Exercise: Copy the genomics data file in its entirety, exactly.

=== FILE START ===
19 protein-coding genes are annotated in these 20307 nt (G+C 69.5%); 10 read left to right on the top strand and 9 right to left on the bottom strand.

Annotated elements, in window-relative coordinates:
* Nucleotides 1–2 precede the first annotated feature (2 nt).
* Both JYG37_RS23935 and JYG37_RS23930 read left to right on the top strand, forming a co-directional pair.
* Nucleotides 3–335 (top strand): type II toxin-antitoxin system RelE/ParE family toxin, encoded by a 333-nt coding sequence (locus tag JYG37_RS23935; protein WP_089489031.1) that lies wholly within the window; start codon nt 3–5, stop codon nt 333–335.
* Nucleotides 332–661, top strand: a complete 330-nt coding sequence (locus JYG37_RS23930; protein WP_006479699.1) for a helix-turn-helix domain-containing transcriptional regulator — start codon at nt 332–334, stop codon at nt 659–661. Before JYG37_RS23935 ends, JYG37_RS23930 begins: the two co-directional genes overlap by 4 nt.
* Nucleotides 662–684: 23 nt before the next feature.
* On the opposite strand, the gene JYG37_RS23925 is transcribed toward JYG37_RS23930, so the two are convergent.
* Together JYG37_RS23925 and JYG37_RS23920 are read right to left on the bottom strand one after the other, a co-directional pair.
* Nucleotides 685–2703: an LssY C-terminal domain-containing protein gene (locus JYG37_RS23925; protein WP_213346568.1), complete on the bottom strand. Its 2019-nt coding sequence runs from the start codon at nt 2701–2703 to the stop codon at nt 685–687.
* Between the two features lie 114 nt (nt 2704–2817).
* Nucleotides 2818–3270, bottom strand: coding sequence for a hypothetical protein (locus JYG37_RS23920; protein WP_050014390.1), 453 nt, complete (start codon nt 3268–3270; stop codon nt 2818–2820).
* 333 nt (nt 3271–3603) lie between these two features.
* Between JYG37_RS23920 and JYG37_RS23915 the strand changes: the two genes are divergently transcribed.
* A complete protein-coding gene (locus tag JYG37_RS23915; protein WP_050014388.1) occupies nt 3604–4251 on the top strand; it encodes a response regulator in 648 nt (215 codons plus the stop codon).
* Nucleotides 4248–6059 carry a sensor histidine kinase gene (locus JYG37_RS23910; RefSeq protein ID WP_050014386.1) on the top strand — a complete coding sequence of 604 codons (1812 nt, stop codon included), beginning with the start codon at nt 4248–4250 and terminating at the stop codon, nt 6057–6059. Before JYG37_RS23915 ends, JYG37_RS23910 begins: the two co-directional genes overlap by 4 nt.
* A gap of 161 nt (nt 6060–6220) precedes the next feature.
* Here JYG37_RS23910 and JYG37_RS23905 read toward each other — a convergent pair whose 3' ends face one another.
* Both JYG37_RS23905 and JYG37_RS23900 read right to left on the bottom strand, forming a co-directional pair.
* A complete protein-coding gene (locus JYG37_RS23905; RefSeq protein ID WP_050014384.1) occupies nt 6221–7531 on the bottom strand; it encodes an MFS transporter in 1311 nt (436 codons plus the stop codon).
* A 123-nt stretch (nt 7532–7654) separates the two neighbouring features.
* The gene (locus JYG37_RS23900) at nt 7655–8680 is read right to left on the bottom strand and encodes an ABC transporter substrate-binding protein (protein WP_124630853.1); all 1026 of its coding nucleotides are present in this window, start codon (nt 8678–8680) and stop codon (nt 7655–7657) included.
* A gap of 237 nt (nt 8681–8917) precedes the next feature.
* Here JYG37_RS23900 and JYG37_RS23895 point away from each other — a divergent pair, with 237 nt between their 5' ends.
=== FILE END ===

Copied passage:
19 protein-coding genes are annotated in these 20307 nt (G+C 69.5%); 10 read left to right on the top strand and 9 right to left on the bottom strand.

Annotated elements, in window-relative coordinates:
* Nucleotides 1–2 precede the first annotated feature (2 nt).
* Both JYG37_RS23935 and JYG37_RS23930 read left to right on the top strand, forming a co-directional pair.
* Nucleotides 3–335 (top strand): type II toxin-antitoxin system RelE/ParE family toxin, encoded by a 333-nt coding sequence (locus tag JYG37_RS23935; protein WP_089489031.1) that lies wholly within the window; start codon nt 3–5, stop codon nt 333–335.
* Nucleotides 332–661, top strand: a complete 330-nt coding sequence (locus JYG37_RS23930; protein WP_006479699.1) for a helix-turn-helix domain-containing transcriptional regulator — start codon at nt 332–334, stop codon at nt 659–661. Before JYG37_RS23935 ends, JYG37_RS23930 begins: the two co-directional genes overlap by 4 nt.
* Nucleotides 662–684: 23 nt before the next feature.
* On the opposite strand, the gene JYG37_RS23925 is transcribed toward JYG37_RS23930, so the two are convergent.
* Together JYG37_RS23925 and JYG37_RS23920 are read right to left on the bottom strand one after the other, a co-directional pair.
* Nucleotides 685–2703: an LssY C-terminal domain-containing protein gene (locus JYG37_RS23925; protein WP_213346568.1), complete on the bottom strand. Its 2019-nt coding sequence runs from the start codon at nt 2701–2703 to the stop codon at nt 685–687.
* Between the two features lie 114 nt (nt 2704–2817).
* Nucleotides 2818–3270, bottom strand: coding sequence for a hypothetical protein (locus JYG37_RS23920; protein WP_050014390.1), 453 nt, complete (start codon nt 3268–3270; stop codon nt 2818–2820).
* 333 nt (nt 3271–3603) lie between these two features.
* Between JYG37_RS23920 and JYG37_RS23915 the strand changes: the two genes are divergently transcribed.
* A complete protein-coding gene (locus tag JYG37_RS23915; protein WP_050014388.1) occupies nt 3604–4251 on the top strand; it encodes a response regulator in 648 nt (215 codons plus the stop codon).
* Nucleotides 4248–6059 carry a sensor histidine kinase gene (locus JYG37_RS23910; RefSeq protein ID WP_050014386.1) on the top strand — a complete coding sequence of 604 codons (1812 nt, stop codon included), beginning with the start codon at nt 4248–4250 and terminating at the stop codon, nt 6057–6059. Before JYG37_RS23915 ends, JYG37_RS23910 begins: the two co-directional genes overlap by 4 nt.
* A gap of 161 nt (nt 6060–6220) precedes the next feature.
* Here JYG37_RS23910 and JYG37_RS23905 read toward each other — a convergent pair whose 3' ends face one another.
* Both JYG37_RS23905 and JYG37_RS23900 read right to left on the bottom strand, forming a co-directional pair.
* A complete protein-coding gene (locus JYG37_RS23905; RefSeq protein ID WP_050014384.1) occupies nt 6221–7531 on the bottom strand; it encodes an MFS transporter in 1311 nt (436 codons plus the stop codon).
* A 123-nt stretch (nt 7532–7654) separates the two neighbouring features.
* The gene (locus JYG37_RS23900) at nt 7655–8680 is read right to left on the bottom strand and encodes an ABC transporter substrate-binding protein (protein WP_124630853.1); all 1026 of its coding nucleotides are present in this window, start codon (nt 8678–8680) and stop codon (nt 7655–7657) included.
* A gap of 237 nt (nt 8681–8917) precedes the next feature.
* Here JYG37_RS23900 and JYG37_RS23895 point away from each other — a divergent pair, with 237 nt between their 5' ends.